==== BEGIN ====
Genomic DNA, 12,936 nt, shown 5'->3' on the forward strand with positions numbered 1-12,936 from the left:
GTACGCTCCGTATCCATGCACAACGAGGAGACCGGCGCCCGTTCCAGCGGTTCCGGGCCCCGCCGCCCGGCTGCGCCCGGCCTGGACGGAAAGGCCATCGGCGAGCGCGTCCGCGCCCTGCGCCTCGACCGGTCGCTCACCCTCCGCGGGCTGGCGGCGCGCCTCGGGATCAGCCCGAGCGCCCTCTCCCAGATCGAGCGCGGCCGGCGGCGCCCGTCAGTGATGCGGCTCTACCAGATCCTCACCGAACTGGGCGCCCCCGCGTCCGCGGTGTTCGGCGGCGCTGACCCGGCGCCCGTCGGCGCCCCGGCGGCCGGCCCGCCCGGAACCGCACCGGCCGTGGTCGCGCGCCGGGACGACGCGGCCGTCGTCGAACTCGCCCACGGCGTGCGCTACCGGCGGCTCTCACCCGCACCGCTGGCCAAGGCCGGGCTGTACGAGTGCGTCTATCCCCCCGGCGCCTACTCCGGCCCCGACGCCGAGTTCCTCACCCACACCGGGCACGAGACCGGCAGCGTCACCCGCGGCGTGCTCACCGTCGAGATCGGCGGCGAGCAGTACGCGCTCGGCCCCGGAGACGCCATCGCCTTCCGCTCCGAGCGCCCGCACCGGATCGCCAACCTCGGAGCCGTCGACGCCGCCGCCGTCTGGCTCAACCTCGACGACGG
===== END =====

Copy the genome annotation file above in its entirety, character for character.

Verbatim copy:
Genomic DNA, 12,936 nt, shown 5'->3' on the forward strand with positions numbered 1-12,936 from the left:
GTACGCTCCGTATCCATGCACAACGAGGAGACCGGCGCCCGTTCCAGCGGTTCCGGGCCCCGCCGCCCGGCTGCGCCCGGCCTGGACGGAAAGGCCATCGGCGAGCGCGTCCGCGCCCTGCGCCTCGACCGGTCGCTCACCCTCCGCGGGCTGGCGGCGCGCCTCGGGATCAGCCCGAGCGCCCTCTCCCAGATCGAGCGCGGCCGGCGGCGCCCGTCAGTGATGCGGCTCTACCAGATCCTCACCGAACTGGGCGCCCCCGCGTCCGCGGTGTTCGGCGGCGCTGACCCGGCGCCCGTCGGCGCCCCGGCGGCCGGCCCGCCCGGAACCGCACCGGCCGTGGTCGCGCGCCGGGACGACGCGGCCGTCGTCGAACTCGCCCACGGCGTGCGCTACCGGCGGCTCTCACCCGCACCGCTGGCCAAGGCCGGGCTGTACGAGTGCGTCTATCCCCCCGGCGCCTACTCCGGCCCCGACGCCGAGTTCCTCACCCACACCGGGCACGAGACCGGCAGCGTCACCCGCGGCGTGCTCACCGTCGAGATCGGCGGCGAGCAGTACGCGCTCGGCCCCGGAGACGCCATCGCCTTCCGCTCCGAGCGCCCGCACCGGATCGCCAACCTCGGAGCCGTCGACGCCGCCGCCGTCTGGCTCAACCTCGACGACGG